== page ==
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SACD Review

Louis Spohr


  • Symphony #3, in E minor, Op. 78
  • Symphony #10 in E Flat Major, WoO 8
  • Overture in F Major, WoO 1
North German Radio Symphony Orchestra/Howard Griffiths
CPO 777177-2 Hybrid Multichannel SACD
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Louis Spohr was, like fellow composer Johann Nepomuk Hummel, overshadowed by their great contemporary Ludwig van Beethoven. (Should I be consistent and write Louis van Beethoven?) Spohr today is probably best remembered for his eighteen violin concertos, the best known of which is the Eighth, his one large work that has made it to the fringes of the standard repertory. As a symphonist he is not well known: only recently has interest in his symphonies revived, but barely. At the moment only about four or five discs of his ten symphonies are available, but that situation will change significantly over the next few years..

This CPO SACD is volume one in a complete cycle of the symphonies by Howard Griffiths and the NDR Radio Philharmonie. The two symphonies here are largely subdued, not stormy or driven in the manner of Beethoven. Spiritually, they are related to Mozart and quite melodically engaging, with orchestration that looks ahead to Schumann and Mendelssohn. The Third, at a half-hour, is both the longer and more ambitious of the two. The Tenth is very laid back and it looks backward to Classical models structurally, while featuring shorter-breathed melodies. The composer wanted to suppress it, feeling it unworthy to stand with his other nine symphonies, but it's an engaging work, filled with attractive melody and written in a style clearly exuding Spohr's individual voice.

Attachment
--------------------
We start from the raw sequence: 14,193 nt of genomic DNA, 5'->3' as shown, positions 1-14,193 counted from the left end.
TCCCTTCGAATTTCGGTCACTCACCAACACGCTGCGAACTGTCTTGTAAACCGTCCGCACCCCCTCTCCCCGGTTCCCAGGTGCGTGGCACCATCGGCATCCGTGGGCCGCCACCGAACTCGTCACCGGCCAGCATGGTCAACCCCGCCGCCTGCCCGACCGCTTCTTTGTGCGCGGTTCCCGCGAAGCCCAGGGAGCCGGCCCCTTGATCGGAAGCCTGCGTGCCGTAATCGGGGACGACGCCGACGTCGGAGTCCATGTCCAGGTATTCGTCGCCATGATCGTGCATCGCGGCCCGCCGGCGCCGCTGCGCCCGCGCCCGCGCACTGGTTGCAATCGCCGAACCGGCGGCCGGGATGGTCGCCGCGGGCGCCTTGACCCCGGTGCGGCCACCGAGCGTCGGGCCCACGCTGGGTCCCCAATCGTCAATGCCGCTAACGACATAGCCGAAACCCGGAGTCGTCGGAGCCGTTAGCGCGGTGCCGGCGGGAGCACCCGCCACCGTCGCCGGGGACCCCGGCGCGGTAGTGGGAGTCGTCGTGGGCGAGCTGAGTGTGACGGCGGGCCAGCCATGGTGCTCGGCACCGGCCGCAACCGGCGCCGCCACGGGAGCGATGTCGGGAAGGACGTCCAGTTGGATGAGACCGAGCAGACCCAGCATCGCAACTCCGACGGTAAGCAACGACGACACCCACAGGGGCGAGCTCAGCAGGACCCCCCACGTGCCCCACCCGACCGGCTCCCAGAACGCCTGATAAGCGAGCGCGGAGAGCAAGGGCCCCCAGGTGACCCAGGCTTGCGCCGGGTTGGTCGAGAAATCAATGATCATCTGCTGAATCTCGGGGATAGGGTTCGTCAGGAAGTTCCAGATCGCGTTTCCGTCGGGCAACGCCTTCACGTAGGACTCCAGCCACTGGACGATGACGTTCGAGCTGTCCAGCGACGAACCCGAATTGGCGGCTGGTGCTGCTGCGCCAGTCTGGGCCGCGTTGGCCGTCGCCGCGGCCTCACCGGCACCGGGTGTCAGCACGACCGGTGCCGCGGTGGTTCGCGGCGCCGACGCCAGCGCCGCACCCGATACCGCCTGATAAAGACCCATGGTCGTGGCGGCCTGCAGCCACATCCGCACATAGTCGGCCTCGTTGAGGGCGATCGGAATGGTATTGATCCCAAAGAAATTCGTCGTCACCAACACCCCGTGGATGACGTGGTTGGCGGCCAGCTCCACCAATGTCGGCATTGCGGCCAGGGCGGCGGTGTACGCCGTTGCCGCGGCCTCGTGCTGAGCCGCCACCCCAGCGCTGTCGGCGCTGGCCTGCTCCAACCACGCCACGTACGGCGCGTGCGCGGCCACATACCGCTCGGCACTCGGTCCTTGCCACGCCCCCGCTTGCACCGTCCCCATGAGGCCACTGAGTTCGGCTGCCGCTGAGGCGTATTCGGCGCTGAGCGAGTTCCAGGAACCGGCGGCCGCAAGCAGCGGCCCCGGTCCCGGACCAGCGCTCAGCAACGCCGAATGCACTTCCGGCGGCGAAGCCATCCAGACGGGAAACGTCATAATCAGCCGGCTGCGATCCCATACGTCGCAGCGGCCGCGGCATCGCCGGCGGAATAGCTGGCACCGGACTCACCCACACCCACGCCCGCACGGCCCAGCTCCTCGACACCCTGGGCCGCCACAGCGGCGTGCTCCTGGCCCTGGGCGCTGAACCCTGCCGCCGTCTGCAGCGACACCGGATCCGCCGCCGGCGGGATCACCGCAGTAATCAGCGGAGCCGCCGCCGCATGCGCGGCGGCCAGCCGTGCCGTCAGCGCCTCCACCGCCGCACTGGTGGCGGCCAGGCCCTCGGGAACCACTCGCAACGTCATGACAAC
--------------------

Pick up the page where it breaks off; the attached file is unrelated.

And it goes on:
The four-movement Third Symphony (1828) opens grimly, quite in line with the Andante Grave marking of the introduction. Things turn brighter when the main Allegro section of the exposition arrives, and for the most part the symphony remains upbeat throughout.

The Tenth, also cast in four movements, is a bit more serene and well-behaved. It occupies a place in Spohr's oeuvre similar to the 7th Symphony in Prokofieff's or the 3rd Piano Concerto in Bartók's. It's a conservative, largely modest work, in the sense that it attempts to strike out no new paths or ideas. The brief Overture (1819) makes a nice bonus here.

Will the listener find the music on this disc appealing? Rarely is there a hint of anger or angst in any of it. Many may charge it is not challenging or varied enough; others will be charmed by its melody and generally bright moods. Again, you'll hear much that foreshadows Schumann and Mendelssohn in the music, and it is quite accessible at first hearing. Howard Griffiths draws out fine performances from the NDR Radio Philharmonie and the CPO sound reproduction is excellent. If you want to explore the byways of early 19th century orchestral repertory, you may find Spohr an interesting diversion.

Copyright © 2008, Robert Cummings